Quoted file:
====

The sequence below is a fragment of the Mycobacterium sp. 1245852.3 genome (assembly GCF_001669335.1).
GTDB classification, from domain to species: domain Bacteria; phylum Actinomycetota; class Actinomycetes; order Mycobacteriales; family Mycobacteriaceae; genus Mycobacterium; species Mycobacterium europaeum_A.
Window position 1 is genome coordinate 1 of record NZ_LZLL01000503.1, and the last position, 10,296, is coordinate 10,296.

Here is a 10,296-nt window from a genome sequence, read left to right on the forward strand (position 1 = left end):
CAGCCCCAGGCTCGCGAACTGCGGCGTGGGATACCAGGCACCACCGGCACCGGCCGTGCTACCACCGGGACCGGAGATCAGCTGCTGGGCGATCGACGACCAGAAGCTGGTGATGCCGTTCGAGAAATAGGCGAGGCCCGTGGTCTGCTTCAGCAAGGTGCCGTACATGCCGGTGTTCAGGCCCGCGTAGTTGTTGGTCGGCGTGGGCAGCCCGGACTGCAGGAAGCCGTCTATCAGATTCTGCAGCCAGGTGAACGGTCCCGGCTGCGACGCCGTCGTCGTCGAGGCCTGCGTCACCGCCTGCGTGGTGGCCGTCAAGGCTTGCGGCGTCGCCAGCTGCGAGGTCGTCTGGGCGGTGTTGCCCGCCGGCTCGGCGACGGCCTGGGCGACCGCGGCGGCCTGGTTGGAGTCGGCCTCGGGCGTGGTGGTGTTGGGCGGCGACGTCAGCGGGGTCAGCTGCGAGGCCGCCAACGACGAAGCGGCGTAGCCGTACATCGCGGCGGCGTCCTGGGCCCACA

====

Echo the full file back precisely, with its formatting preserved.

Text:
The sequence below is a fragment of the Mycobacterium sp. 1245852.3 genome (assembly GCF_001669335.1).
GTDB classification, from domain to species: domain Bacteria; phylum Actinomycetota; class Actinomycetes; order Mycobacteriales; family Mycobacteriaceae; genus Mycobacterium; species Mycobacterium europaeum_A.
Window position 1 is genome coordinate 1 of record NZ_LZLL01000503.1, and the last position, 10,296, is coordinate 10,296.

Here is a 10,296-nt window from a genome sequence, read left to right on the forward strand (position 1 = left end):
CAGCCCCAGGCTCGCGAACTGCGGCGTGGGATACCAGGCACCACCGGCACCGGCCGTGCTACCACCGGGACCGGAGATCAGCTGCTGGGCGATCGACGACCAGAAGCTGGTGATGCCGTTCGAGAAATAGGCGAGGCCCGTGGTCTGCTTCAGCAAGGTGCCGTACATGCCGGTGTTCAGGCCCGCGTAGTTGTTGGTCGGCGTGGGCAGCCCGGACTGCAGGAAGCCGTCTATCAGATTCTGCAGCCAGGTGAACGGTCCCGGCTGCGACGCCGTCGTCGTCGAGGCCTGCGTCACCGCCTGCGTGGTGGCCGTCAAGGCTTGCGGCGTCGCCAGCTGCGAGGTCGTCTGGGCGGTGTTGCCCGCCGGCTCGGCGACGGCCTGGGCGACCGCGGCGGCCTGGTTGGAGTCGGCCTCGGGCGTGGTGGTGTTGGGCGGCGACGTCAGCGGGGTCAGCTGCGAGGCCGCCAACGACGAAGCGGCGTAGCCGTACATCGCGGCGGCGTCCTGGGCCCACA